According to my Black's Law Dictionary, abridged seventh edition, a bill of attainder is (2.) a special legslative act prescribing punishment, without a trial, for a specific person or group. Additioally, it notes that Art. 1, section 9, cl. 3 and art. 1, section 10, cl. 1 of the Constitution prohibit bills of attainder.
Why do I mention this? Because that what legislation in MD sort of sounds like to me. The story:
Maryland recently passed a "Fair Share Health Care Fund Act," which states that employers who employ more than 10,000 people in the state must spend at least 8% of their payroll on health care. If they spend less, then they must pay the difference to a state medical assistance fund.
Currently there are four employers in Maryland who fit that description, and one of them has filed suit challenging the law. The lawyers for Wal Mart (Wal Mart not wanting to pay for medical insurance?! The hell you say!) claim that this law is unfair as it only applies to them (not mentioning the other three employers), and that it is squarely violative of ERISA, a federal law that is supposed to create uniform health care standards.
Maryland insists that they are not forcing Wal Mart to increase their health care load. They point out that Wal Mart has a choice, and that they have an option against paying increased health insurance. The article states that many legal scholars think the law won't stand.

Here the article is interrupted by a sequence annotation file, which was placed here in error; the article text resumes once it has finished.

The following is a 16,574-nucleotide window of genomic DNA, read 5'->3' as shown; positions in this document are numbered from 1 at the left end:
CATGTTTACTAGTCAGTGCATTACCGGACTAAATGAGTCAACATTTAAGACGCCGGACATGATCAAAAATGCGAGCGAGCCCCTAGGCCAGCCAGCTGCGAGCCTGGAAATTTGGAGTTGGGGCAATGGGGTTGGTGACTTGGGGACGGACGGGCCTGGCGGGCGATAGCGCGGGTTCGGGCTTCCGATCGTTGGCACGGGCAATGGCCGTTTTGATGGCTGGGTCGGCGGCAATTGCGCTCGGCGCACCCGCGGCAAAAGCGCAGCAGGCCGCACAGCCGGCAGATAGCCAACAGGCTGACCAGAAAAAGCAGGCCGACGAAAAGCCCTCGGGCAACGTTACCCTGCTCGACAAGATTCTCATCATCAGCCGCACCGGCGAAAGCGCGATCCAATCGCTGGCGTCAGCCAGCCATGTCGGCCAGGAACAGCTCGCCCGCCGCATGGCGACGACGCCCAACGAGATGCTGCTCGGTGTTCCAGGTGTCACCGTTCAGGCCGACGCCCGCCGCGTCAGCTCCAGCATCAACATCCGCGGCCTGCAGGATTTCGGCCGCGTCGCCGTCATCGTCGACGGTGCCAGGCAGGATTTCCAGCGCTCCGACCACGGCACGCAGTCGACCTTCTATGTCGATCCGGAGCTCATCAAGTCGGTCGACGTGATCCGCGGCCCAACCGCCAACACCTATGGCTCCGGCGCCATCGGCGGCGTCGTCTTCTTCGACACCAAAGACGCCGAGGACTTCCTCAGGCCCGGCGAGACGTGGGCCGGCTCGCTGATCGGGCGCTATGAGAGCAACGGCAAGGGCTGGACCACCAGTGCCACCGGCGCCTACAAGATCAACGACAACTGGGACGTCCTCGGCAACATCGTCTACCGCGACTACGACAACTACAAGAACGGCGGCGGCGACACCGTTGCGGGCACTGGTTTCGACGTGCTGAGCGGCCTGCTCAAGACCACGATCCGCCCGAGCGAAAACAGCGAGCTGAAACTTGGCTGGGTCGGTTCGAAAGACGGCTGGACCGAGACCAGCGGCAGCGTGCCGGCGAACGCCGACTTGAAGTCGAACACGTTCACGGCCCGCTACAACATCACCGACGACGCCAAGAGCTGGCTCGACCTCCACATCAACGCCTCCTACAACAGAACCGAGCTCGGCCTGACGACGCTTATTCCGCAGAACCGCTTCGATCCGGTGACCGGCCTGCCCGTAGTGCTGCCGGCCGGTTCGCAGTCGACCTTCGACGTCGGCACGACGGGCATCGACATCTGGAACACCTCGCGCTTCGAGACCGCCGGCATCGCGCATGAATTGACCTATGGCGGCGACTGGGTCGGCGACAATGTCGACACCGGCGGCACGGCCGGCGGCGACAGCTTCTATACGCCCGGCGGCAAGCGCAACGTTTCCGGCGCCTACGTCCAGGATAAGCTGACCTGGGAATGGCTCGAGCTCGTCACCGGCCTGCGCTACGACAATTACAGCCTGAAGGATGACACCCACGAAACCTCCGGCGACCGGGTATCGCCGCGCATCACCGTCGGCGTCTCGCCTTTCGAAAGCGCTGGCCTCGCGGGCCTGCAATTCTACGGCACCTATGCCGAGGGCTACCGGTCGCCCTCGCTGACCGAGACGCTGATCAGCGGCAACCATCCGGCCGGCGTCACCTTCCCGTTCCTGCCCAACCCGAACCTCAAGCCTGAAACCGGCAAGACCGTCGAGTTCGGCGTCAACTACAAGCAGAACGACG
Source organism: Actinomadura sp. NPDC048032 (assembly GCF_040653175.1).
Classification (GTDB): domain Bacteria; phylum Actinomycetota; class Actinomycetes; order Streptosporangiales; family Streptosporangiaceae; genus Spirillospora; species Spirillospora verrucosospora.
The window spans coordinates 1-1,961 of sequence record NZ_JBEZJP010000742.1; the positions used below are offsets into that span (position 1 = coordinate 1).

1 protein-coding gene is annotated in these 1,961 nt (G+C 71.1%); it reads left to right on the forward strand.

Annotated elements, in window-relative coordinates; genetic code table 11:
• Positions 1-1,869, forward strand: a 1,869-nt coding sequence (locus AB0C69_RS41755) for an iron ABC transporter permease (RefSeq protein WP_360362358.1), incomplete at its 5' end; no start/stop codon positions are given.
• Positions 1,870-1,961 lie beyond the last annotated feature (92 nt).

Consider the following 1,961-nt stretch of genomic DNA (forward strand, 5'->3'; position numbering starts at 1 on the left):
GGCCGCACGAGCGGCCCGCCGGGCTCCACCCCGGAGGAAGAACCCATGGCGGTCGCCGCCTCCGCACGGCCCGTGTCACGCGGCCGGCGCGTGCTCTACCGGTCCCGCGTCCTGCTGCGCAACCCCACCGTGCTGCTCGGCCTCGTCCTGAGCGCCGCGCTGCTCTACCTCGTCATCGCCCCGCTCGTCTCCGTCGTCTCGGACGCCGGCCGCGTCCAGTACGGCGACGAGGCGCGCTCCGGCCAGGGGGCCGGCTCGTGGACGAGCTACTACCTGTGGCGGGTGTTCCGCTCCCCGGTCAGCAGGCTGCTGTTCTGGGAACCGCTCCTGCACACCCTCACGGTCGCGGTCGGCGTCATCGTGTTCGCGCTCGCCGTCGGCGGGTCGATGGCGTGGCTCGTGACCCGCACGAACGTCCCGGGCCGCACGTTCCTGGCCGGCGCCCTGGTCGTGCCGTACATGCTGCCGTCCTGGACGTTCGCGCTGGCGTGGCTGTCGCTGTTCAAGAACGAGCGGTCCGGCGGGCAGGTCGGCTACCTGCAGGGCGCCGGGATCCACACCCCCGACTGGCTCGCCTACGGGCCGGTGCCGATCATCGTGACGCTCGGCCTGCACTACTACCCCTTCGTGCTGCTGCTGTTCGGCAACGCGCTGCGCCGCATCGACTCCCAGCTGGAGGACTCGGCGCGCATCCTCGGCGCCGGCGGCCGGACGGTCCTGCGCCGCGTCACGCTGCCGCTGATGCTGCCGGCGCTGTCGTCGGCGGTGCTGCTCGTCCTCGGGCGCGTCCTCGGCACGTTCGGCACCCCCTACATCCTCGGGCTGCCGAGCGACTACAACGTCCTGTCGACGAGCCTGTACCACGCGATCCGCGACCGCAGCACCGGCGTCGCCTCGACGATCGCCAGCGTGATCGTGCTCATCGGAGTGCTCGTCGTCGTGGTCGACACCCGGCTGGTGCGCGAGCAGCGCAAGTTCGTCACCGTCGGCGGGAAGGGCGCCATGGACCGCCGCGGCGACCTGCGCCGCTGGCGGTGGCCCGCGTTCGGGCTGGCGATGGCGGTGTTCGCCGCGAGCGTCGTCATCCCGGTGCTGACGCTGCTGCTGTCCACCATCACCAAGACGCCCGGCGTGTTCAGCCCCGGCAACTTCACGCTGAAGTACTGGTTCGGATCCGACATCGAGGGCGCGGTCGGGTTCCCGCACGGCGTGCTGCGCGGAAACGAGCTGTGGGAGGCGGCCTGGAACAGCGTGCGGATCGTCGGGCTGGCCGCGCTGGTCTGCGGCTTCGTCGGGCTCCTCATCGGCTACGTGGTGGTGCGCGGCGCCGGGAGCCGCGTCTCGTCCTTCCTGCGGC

I'm on the fence here with how I would like this to turn out. On the one hand, I can see the importance of uniform standards, and I don't like the idea of targeting businesses just because they're big. On the other hand, it's Wal Mart. Wal Mart's health care plan has a reputation for being really poor. One man in an interview pointed out that in order to pay for health care, he would have to part with $200 of his $1200 a month paycheck. In order to make ends meet, many of the employees opt against company health insurance and choose instead to go to free clinics and ERs. This increases the burden on the hospitals and drains resources from the state that need to be replenished somehow, lest the health care system crash.
I suppose if I were pressed to take a position, I would say that I support Maryland's law, though it is a difficult choice for me. I will keep my eye on this.